I often go to a variety of sites to get news and updates, and CLUTCH has been one of my pit stops for years. But one article that struck me as particular this morning was one written about ESPN writer, Sage Steele, who expressed that she experiences the most racism from other black people, because she is biracial and married to a white man.
Apparently this quote really stuck in the writer’s craw:
“The worst racism that I have received [as a biracial woman married to white man], and I mean thousands and thousands over the years, is from black people, who in my mind thought would be the most accepting because there has been that experience,” the 44-year-old anchor stated. “But even as recent as the last couple of weeks, the words that I have had thrown at me I can’t repeat here and it’s 99 percent from people with my skin color. But if a white person said those words to me, what would happen?”
The writer’s response to Steele’s confession was quite…Lipstick Alley-ish:
Is it just me, or those Steele can’t seem to wait to throw the fact that she’s biracial and married to a white man in everyone’s face? Someone needs to inform Steele she’s not a special unicorn and the only biracial person in the world. But I guess some people will do anything to shed what little bit of blackness they have.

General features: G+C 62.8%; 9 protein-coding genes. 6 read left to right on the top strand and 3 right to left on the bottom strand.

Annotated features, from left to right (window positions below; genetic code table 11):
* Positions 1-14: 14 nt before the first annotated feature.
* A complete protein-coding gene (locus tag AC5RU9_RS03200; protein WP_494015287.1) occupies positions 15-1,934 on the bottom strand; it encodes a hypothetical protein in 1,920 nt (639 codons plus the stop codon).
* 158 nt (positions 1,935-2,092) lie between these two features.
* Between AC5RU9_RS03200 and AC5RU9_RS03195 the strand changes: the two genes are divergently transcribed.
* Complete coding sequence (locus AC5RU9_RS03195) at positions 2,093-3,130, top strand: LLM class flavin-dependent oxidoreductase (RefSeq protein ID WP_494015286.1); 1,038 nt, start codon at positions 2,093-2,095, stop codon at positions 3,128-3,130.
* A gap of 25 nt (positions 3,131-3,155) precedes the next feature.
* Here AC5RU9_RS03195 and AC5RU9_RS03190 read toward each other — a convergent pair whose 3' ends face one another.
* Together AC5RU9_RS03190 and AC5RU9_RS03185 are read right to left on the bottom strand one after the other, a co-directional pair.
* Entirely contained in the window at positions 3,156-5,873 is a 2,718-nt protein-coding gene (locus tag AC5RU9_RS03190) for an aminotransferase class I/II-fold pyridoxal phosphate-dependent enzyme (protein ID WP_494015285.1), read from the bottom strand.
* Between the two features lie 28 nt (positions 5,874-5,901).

Sage Steele and her beautiful family
Any black women in American matched interracially (and especially if that mate is white) knows what Sage Steele is speaking of. By far, the most abuse I have EVER experienced has been from other black people, who have mocked, scoffed, threatened, insulted and disdained the fact that my husband is white. There are literally MILLIONS of stories like this. Remember when it happened to Tamera Mowry?
The worst part is when black women act as handmaidens to these male abusers by joining in the mockery and throwing their fellow black women under the bus for a pat on the head and a Scooby Snack, much like the CLUTCH writer did. Instead of expressing empathy and telling the TRUTH about the unique challenges black women face with dating and mating, they side with men who degrade and denounce our unions. These women are not our sisters. In some ways, the betrayal cuts even deeper, because I truly believe they KNOW what black women go through to find love, and they desire their fellow sisters to REMAIN believing they have little agency to change their station.
These women are the Handmaidens of the Hoteps. There; I just gave them a moniker. Let’s call them HoH’s for short, shall we? Wonder how they like being called names.